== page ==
Activities

The activities of the schools are supported by parents' groups and interested individuals in the Ukrainian community. Support for the school comes from the fund raising activities that parents' groups organize since tuition alone is inadequate to operate the schools. In return, the schools participate in the cultural activities of the community, cooperate with youth organizations and provide graduates for leading positions in the community. Despite the presence of thousands of alumni in the general public, the response of the community to the Ukrainian schools is adequate, if not exactly overwhelming.

 

Books

The preparation of textbooks and materials for the use of these schools is another important aspect of the Educational Council’s activities. In the first thirty years, over 80 textbooks were prepared and 200,000 copies printed. In the last four years alone, twenty textbooks were updated and reprinted. Also six new textbooks were published. In addition, a series of ten abridged classics of Ukrainian literature were approved and published.

 

Teacher's Seminars

Teacher training is an important task of the Educational Council. Therefore, since 1985, a Teacher Seminar is organized in the summer. It lasts for two weeks and is held at the comfortable resort of the Ukrainian National Association at Kerhonkson, N.Y. There over twenty teachers take part in lectures, seminars and talks which enhance their knowledge of Ukrainian subjects. The lectures are given by academic and invited guests from Ukraine. Several hundred teachers have already taken advantage of these seminars and many of them became principals of their schools in U.S. and Canada. Once a year Regional Teachers Conferences are held. Biannually, National Conferences for teachers of Ukrainian schools are organized.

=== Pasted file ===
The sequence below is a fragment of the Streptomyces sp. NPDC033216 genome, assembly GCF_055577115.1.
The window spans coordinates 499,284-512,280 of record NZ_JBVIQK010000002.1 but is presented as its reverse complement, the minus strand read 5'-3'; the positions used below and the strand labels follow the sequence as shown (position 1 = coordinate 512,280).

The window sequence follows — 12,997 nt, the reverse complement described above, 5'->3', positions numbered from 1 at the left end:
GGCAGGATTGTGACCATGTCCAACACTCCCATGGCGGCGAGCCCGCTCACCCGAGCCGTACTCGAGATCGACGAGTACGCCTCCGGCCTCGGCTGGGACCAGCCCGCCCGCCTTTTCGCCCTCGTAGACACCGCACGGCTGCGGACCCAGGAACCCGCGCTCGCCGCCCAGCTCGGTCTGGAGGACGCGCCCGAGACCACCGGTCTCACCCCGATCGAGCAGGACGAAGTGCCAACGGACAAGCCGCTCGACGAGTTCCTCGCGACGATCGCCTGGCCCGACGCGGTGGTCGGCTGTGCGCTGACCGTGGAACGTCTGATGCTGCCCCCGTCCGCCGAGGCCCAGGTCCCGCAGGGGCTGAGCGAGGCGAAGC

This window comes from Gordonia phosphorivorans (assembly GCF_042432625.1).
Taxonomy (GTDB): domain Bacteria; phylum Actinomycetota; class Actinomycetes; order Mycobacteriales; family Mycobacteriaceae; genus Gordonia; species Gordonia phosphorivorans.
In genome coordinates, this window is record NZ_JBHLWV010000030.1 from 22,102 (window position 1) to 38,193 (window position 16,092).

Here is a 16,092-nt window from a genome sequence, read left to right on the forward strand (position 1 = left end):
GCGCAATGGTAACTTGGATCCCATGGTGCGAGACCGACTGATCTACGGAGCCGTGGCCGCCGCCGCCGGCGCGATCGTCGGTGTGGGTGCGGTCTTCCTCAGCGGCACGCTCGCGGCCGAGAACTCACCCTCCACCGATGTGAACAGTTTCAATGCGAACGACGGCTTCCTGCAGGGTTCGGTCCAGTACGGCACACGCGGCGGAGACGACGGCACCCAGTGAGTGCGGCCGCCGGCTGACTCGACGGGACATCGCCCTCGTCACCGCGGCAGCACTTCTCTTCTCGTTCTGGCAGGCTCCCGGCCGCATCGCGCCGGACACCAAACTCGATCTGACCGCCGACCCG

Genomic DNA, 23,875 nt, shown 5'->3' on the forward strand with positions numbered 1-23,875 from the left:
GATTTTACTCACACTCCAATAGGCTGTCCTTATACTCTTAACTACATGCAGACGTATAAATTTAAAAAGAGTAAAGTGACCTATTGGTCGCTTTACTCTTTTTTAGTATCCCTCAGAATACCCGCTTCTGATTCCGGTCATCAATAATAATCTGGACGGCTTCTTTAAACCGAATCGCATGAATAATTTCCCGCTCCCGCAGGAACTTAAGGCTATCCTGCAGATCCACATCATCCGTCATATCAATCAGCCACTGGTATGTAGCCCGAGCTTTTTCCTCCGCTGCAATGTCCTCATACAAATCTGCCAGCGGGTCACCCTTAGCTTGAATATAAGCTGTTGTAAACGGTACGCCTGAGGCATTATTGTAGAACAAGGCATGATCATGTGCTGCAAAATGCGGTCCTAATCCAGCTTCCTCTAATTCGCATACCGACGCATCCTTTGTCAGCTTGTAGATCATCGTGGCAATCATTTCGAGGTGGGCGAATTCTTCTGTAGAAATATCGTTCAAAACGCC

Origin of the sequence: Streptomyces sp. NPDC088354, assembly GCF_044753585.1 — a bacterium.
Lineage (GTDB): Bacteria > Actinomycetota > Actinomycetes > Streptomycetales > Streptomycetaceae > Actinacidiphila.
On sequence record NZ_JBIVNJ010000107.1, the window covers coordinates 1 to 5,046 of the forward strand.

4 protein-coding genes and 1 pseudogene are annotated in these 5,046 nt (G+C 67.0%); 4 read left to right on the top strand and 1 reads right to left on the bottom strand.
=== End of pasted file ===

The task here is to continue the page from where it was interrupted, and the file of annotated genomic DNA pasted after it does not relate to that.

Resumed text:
The "Ridna Shkola" magazine

The Educational Council publishes a journal RIDNA SHKOLA three times a year, also a bi-monthly column in the leading newspaper SVOBODA to inform the general public of the status of Saturday schools and its own activities. Its members cooperate with the leading educators in Ukraine and have sent thousands of textbooks to help design a new Ukrainian schools system to educate democratic and free market oriented citizens. Its present chairman Prof. Eugene Fedorenko has been elected member of the Academy of Pedagogy in Ukraine as recognition for his work in the Educational Council for the Ukrainian education throughout the world in the U.S., the work of the Schools of Ukrainian Studies have been given high marks. A former superintendent of the Chicago Public School System, Mr. Hanrahan addressed a graduating class in Chicago with the following: "You perform a useful task for the U.S. by learning your native language. In the present time all Americans should learn another language for without another language you are not truly complete. So, be an example for the rest of American youth." The activities which the Educational Council continues to perform benefit the school of Ukrainian Studies with its thousand of students, they provide the Ukrainian community with intelligent graduates and the United States in general benefits from a large pool of bilingual Ukrainian-American citizens.